I am reminded of an anecdote in David Sedaris’s Me Talk Pretty One Day. Sedaris, an American writer who lived many years in France, describes the conversation of two American tourists who were crammed in close to him in the Paris Metro:

“Peeew, can you smell that? That is pure French, baby.” He removed one of his hands from the pole and waved it back and forth in front of his face. “Yes indeed,” he said. “This little foggy is ripe.”

It took a moment to realize he was talking about me.

The woman wrinkled her nose. “Golly Pete!” she said, “Do they all smell this bad?”

“It’s pretty typical,” the man said. “I’m willing to bet that our little friend here hasn’t had a bath in a good two weeks. I mean, Jesus Christ, someone should hang a deodorizer around this guy’s neck.”

It’s a common mistake for vacationing Americans to assume that everyone around them is French and therefore speaks no English whatsoever… An experienced traveler could have told by looking at my shoes that I wasn’t French. And even if I were French, it’s not as if English is some mysterious tribal dialect spoken only by anthropologists and a small population of cannibals. They happen to teach English in schools all over the world. There are no eligibility requirements. Anyone can learn it. Even people who reportedly smell bad…

I wanna hold your (geopolitical) hand

The trans-Atlantic romcom goes into its next season. We recall the highlight of last season, when Theresa and Donald were sharing a personal moment in their “special relationship”.

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At the start of the new season, Melania confirms that she really would rather hold almost anything than Donald’s hand:

Theresa was dancing around Number 10, like, “I can have him all to myself.” But then this French dude came into the picture.

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They look so happy together. Macron is even boasting about their “very special relationship”. And Theresa is saying, but Donald, I thought our relationship was the special one. I left Europa for you…

True friends and False friends

This week’s Spiegel has a headline quote from Emmanuel Macron:

Ich bin nicht arrogant… Ich sage und tue was ich mag.

I don’t know whether everyone does this, but whenever I read a line translated from a language that I know well, I subliminally translate it back. Often you find, particularly in news reports, that lazy translators have used false — or at least dubious -cognates. For example, I vaguely remember a quote from an English source referring to a leader being irritated by protests getting translated into irritiert, which actually means confused.

In this case, my own subliminal process stumbled over the cognate tue, meaning “I do” in German — so Macron said “I say and do what I want”, but “I kill” in French. Which immediately mapped onto another language giving me a momentary flash of Oscar Wilde’s famous line from The Ballad of Reading Gaol:

Yet each man kills the things he loves

It would have been pretty interesting if Macron had actually quoted Wilde to say “Je tue ce que j’aime”.

As for the other part, it’s probably a pretty good bet that if you find yourself insisting “I’m not arrogant”, you’re probably pretty arrogant. Speaking of which, I recently came across these videos of Donald Trump actually (and apparently unironically) acting out the classic punchline of the guy who boasts about his exceptional humility:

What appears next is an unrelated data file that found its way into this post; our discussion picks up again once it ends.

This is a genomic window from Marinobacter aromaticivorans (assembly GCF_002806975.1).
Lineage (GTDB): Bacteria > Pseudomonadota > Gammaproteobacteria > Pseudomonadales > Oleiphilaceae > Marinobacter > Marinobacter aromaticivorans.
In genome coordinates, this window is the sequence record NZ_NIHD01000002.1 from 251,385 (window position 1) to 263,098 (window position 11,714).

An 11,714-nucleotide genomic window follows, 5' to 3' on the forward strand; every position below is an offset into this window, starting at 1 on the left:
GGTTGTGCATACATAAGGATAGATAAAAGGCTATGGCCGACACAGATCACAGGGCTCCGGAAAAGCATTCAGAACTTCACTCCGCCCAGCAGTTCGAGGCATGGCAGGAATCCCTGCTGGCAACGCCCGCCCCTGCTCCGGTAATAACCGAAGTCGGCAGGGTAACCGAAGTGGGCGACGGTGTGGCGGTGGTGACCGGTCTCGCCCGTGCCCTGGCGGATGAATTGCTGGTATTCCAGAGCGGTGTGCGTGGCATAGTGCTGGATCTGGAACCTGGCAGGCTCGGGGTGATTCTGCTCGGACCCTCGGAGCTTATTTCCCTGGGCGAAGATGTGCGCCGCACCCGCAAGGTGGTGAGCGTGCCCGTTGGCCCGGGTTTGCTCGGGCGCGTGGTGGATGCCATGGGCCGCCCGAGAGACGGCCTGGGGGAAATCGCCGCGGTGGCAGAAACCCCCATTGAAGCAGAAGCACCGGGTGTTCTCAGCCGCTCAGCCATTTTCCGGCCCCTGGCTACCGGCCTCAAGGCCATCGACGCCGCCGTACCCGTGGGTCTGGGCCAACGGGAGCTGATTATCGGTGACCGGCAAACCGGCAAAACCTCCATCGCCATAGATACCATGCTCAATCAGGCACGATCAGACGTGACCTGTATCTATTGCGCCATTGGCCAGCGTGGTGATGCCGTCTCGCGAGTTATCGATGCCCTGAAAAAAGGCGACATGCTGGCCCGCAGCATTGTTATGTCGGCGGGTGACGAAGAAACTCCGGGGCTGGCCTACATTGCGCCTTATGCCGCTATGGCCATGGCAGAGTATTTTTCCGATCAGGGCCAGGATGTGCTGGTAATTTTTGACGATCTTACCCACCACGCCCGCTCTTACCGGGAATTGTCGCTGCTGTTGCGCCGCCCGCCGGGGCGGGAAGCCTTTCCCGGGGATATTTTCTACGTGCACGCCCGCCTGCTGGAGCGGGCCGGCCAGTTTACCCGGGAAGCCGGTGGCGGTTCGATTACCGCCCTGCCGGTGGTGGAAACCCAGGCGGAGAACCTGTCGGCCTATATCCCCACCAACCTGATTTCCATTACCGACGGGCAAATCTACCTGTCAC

In the second one he manages to innovate beyond the obvious comedy of boasting about humility, by going one step farther and ridiculing the interviewer for being too stupid to be able to appreciate his humility.

Unusual honesty from the tabloid press

The response to the French election in the nationalist UK press is unusually revealing. The Daily Mail left it off the front page entirely, though it had touted Le Pen after the first round. The Daily Telegraph and the Daily Mirror published headlines that present Macron’s election as a setback for Britain’s Brexit plans. The Telegraph wrote “France’s new hope puts cloud over Brexit”, while the Mirror had “Why the new French leader could be bad for Brexit deal”. (The Daily Mirror, it should be noted, opposed Brexit.)

If the only thing that could be good for Brexit would be for France to elect a fascist president, doesn’t it kind of make you wonder about the wisdom of the whole project?

Rejecting Voltaire?

Emmanuel Macron’s election speech was reassuring. Intriguing that he took his long walk to the podium with the European anthem playing, rather than the French. One thing that disappointed me: He rejected fear, lies, division, fatalism, all good things to reject, but I just can’t get behind

Nous ne céderons rien à… l’ironie…

I don’t see how he can claim to be defending the values of the Enlightenment.

The word he used at the beginning interested me:

Je sais qu’il ne s’agit pas là d’un blanc-seing.

I’ve never heard the word blanc-seing before. It’s funny that we use a french phrase, carte blanche, for the same thing.

Pascal on the Trump era

I’ve been thinking a lot about this quote from Blaise Pascal:

Tout le malheur des hommes vient d’une seule chose, qui est de ne savoir pas demeurer en repos, dans une chambre.

All the misery of mankind comes from a single thing, which is not knowing how to sit quietly in a room.

This is something I thought about a lot in the aftermath of the 9/11 attacks. People seemed excited that something important was happening. The significance of boredom in human affairs has been underestimated by political theorists.